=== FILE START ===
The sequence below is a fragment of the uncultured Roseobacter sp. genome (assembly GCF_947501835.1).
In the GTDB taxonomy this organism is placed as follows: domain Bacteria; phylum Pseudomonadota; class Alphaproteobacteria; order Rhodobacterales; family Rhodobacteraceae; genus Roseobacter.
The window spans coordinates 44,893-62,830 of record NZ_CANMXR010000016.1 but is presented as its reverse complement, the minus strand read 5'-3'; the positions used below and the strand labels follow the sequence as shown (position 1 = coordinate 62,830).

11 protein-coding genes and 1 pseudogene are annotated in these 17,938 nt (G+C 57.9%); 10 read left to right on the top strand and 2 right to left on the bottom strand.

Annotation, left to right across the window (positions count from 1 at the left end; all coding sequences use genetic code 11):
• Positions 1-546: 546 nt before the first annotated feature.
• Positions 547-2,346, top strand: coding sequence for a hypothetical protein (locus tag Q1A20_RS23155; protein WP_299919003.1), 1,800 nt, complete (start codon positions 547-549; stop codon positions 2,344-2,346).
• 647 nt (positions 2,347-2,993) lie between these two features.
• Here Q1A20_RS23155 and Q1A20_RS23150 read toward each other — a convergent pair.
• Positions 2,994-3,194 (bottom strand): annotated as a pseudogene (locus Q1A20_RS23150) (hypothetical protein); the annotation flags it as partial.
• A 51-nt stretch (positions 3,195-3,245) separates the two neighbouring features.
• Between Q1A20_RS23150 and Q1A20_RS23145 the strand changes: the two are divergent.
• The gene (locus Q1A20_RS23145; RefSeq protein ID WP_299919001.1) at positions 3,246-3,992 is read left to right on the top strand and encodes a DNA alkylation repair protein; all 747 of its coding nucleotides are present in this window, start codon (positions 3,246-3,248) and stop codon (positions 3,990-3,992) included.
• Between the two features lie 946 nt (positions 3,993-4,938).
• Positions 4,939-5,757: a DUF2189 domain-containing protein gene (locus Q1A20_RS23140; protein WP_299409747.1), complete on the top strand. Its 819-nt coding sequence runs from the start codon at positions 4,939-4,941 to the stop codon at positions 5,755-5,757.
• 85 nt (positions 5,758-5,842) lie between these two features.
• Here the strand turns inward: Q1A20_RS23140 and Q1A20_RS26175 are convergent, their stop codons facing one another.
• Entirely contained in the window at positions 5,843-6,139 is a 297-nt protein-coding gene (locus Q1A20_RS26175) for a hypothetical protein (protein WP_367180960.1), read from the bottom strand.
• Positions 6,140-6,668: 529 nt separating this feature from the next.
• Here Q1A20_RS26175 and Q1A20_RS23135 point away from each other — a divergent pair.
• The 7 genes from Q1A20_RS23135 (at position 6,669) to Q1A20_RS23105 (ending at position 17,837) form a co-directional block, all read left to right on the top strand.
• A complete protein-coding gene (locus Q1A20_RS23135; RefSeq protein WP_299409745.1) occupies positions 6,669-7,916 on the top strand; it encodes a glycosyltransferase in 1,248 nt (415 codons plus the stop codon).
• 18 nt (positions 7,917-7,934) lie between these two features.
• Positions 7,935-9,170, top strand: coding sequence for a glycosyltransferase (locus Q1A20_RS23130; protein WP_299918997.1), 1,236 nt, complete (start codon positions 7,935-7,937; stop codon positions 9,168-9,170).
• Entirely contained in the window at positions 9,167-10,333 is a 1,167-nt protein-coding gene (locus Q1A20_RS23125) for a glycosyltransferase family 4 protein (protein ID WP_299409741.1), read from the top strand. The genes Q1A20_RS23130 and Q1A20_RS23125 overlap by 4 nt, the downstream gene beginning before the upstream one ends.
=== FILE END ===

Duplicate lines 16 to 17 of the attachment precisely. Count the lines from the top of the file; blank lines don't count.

• 85 nt (positions 5,758-5,842) lie between these two features.
• Here the strand turns inward: Q1A20_RS23140 and Q1A20_RS26175 are convergent, their stop codons facing one another.